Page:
Many times have we written that social media is a place for having fun and for light-hearted entertainment. As you may know, we did an analysis of the Pokemon Go phenomenon, the presence of pornstars on various social channels (and how they rock it), answered crucial questions like “Do music festivals’ lineups suit their fan’s needs?”, and gave advice on how to hijack social media during various sports events like the Super Bowl. Hell, we even tried to predict the results of EURO 2016 based on Facebook data. Nothing but fun. But is any of it important at the end of the day? The thing is – it’s not. Not as much as the media, who cover such stories as “How Oreo Won the Marketing Super Bowl With a Timely Blackout Ad on Twitter” want it to be.
With Arab Spring in 2011, Euromaidan in 2013 – 2014, and more recently the Brexit referendum campaign, Donald Trump’s rise as a GOP presidential candidate, and the failed attempt coup d’etat in Turkey, it’s clear that social media is a serious influence in politics. It can be used to mobilize people, to spread the news, to warn against repression, or to help organize riots etc. However, it can also be used as a weapon in the so-called hybrid war.
In 2015 we analysed the social media communication related around the conflict in Donbass of the central media in Ukraine, Russia, and Poland, as well as user reactions to it. Our study was commissioned by the NATO Strategic Communications Centre of Excellence (NATO StratCom COE) and became part of report on social media usage in warfare.
As Jan Zając, CEO and founder of Sotrender, and Assistant Professor at the University of Warsaw, explains: “We used data gathered by Sotrender from Facebook, Twitter, and YouTube, as well as data from other providers related to online traffic and other social media platforms. This enabled us to have a full and up-to-date picture with a representative sample of online discussions. Our Sotrender Research Team, with help from recognised scientists, qualitatively and quantitatively analysed communication related to these events, with special focus on discussions and “trolling”.
Hybrid warfare and social media
What is hybrid warfare, you may ask? Sometimes, even military leaders have problems with defining war in the 21st century. What we took as signs of military conflict 30, or even 20 years ago is not as crucial now to identifying it. Tomasz Grzyb, PhD, co-author of our report, expert in social influence methods and a researcher at SWPS University of Social Sciences and Humanities, puts it this way:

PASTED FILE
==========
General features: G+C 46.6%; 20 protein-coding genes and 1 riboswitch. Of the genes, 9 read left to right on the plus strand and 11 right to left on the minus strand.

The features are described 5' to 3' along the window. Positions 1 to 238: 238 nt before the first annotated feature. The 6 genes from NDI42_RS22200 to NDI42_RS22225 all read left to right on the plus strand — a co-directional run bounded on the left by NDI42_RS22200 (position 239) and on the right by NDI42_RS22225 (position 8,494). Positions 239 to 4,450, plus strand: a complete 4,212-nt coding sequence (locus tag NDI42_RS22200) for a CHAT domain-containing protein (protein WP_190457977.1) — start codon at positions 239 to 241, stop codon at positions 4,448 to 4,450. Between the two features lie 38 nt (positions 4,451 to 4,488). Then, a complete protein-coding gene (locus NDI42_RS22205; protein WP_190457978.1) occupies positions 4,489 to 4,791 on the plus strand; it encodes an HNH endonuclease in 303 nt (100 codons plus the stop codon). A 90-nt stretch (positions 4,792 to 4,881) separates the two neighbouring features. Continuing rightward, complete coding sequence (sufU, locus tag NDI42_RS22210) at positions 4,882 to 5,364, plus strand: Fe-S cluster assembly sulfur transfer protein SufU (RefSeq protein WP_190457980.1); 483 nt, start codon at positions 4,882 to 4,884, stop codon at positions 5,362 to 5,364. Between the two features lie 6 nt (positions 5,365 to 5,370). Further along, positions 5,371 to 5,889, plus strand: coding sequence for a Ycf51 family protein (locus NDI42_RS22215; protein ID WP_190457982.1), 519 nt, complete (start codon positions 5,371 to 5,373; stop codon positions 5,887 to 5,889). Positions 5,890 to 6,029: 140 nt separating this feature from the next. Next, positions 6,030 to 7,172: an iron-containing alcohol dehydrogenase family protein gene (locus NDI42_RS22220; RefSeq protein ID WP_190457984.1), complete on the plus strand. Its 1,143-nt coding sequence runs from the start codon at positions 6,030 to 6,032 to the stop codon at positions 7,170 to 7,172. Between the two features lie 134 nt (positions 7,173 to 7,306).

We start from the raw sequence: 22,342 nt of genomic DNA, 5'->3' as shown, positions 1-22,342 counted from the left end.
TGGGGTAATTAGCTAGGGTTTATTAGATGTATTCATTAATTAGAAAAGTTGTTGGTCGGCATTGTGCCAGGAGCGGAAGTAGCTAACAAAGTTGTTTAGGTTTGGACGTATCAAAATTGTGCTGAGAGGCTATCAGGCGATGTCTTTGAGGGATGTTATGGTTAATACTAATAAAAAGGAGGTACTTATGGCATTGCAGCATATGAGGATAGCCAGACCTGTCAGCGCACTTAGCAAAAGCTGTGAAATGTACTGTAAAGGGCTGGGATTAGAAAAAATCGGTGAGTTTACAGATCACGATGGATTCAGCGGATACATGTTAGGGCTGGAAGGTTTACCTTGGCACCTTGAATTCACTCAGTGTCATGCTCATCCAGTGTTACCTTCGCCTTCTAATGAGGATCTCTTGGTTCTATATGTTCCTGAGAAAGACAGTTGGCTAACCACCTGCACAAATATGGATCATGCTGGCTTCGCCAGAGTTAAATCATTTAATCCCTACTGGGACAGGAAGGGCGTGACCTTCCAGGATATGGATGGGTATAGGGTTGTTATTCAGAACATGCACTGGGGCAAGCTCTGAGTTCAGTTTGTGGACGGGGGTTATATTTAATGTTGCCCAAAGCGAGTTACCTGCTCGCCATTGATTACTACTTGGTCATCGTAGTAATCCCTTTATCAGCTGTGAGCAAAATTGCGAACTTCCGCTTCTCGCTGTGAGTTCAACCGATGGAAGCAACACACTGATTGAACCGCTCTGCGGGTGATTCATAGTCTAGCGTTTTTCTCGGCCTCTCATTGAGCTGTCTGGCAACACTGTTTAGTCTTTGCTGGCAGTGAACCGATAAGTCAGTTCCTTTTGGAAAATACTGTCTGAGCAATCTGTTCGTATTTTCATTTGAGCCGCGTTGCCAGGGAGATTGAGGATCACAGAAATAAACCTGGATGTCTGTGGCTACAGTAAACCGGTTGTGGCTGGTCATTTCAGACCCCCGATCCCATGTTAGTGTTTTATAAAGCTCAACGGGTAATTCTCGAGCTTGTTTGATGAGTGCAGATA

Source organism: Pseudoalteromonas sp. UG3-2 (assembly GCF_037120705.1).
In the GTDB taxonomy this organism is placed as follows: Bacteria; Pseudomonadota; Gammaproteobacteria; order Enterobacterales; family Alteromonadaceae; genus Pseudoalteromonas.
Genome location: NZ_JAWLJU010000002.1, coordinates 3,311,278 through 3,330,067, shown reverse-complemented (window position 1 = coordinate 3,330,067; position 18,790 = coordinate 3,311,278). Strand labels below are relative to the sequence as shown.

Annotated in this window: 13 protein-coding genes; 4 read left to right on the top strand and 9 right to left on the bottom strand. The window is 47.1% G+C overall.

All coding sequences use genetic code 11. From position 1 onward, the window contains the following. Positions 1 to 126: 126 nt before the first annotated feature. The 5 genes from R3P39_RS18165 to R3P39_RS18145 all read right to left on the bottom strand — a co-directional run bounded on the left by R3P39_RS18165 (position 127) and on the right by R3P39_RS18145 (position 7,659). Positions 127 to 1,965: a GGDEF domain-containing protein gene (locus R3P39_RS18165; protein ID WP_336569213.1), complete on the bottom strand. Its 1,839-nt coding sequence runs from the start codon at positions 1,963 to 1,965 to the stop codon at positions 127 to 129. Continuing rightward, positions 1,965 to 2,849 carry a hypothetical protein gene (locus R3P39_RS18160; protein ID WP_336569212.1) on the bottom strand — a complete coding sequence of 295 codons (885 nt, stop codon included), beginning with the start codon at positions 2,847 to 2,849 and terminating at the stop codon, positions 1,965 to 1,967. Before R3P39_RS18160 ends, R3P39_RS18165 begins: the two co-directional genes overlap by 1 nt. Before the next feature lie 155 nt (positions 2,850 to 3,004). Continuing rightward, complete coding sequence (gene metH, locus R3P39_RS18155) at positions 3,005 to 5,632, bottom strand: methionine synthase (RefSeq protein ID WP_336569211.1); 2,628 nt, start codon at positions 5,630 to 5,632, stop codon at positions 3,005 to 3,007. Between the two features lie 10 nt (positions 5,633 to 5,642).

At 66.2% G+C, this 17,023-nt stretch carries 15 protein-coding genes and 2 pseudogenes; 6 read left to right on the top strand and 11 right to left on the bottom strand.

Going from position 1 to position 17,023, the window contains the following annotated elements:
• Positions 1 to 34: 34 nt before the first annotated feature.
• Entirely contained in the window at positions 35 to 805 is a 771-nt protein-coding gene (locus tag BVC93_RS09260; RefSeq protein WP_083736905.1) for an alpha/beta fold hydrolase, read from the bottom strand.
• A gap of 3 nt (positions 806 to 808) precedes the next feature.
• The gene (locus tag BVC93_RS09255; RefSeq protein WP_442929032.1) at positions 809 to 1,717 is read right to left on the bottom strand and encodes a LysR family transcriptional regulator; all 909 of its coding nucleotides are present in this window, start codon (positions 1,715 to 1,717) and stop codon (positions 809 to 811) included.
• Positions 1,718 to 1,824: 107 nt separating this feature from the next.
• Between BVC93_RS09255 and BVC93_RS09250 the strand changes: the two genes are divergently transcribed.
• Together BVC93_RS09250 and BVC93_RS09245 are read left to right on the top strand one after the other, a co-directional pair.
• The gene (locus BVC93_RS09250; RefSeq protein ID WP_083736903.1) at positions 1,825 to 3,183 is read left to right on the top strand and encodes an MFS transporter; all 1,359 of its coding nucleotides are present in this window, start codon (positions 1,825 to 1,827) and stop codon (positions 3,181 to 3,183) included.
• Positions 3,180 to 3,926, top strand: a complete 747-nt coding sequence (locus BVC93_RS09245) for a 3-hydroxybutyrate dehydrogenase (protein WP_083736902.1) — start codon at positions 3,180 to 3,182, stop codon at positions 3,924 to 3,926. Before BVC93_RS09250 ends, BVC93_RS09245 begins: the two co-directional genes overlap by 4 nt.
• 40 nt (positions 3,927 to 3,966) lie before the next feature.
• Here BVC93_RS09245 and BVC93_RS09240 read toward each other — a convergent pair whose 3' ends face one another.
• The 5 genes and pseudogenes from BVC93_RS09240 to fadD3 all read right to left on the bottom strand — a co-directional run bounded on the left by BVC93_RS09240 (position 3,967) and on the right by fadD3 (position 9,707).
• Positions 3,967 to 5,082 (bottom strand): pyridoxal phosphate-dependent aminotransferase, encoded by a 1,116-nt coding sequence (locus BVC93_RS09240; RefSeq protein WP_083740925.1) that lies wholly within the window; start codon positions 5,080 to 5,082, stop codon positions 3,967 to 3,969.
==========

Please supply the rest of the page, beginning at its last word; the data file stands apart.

“You don’t have to have a grand army and plan huge scale military operations to wage a war. You can do it on very different levels – starting from influencing other countries’ policies, citizens’ decisions, sharing propaganda in online media to infuse certain points of view. One of the models supporting hybrid warfare is 2013 ‘Gerasimov’s Doctrine’. General Valery Gerasimov (Chief of the General Staff of the Armed Forces of Russia) describes there a new kind of war in the 21st century – not using the term at all (he calls it ‘non-linear war’ instead) – operations of small, specialised forces, using various means and focused on targets normally not treated as military ones. You don’t strike enemy tanks, but instead strike the mood of voters.”
The simplest way to do this is via social media. Almost half of the human population has access to the Internet (even in the poorest regions of the globe), and ⅓ of all people use social media. And for these people, there’s often no hierarchy of information. Thorough analyses and reports have the same value as fabricated propaganda content on social media. Information (even fake) tends to spread virally over social platforms and we are bombarded with such an immense amount of information that our brains are not capable of deciding what is true and worthy of reading, and what is just noise or garbage.
Propaganda usage in hybrid warfare
War in Donbass was the first conflict, where hybrid strategies were used to a big scale. In social media it manifested with a bigger presence of internet trolls. That’s why the language and content of social media communication in April 2015 was something we were researching. Again, in the words of Tomasz Grzyb:
“We wanted to check what means are used to influence the mood and views of users on Facebook, YouTube, and Twitter. The report is unique in a way that it was conducted using two methods – quantitative and qualitative. Of course, the detailed conclusions are not available publicly, but our research became an important part of Social Media as a Tool of Hybrid Warfare publication. Personally, I think that the most interesting part of it is the typology of manipulation techniques used by “troll farms”, which gives new insights in understanding social media’s role as a weapon in modern warfare.”
“Spreading propaganda over the Internet is not only done by using trolls, but also involves the content of the posts published by traditional media over social media. One of the most outstanding results of our research were the huge differences in presenting the same events by the Russian and Ukrainian media. News from the warzone was quite scarce in Polish media. If it did appear, it was more general in nature (the reason being that Poland was non-belligerent in the conflict). Moreover, thorough analysis of discussions revealed some ways of identifying fake troll accounts, as well as as well as various strategies they used while engaging in discussions, depending on a country.” – adds study expert Julia Zajac, psychologist, GSSR, Institute of Philosophy and Sociology of the Polish Academy of Sciences.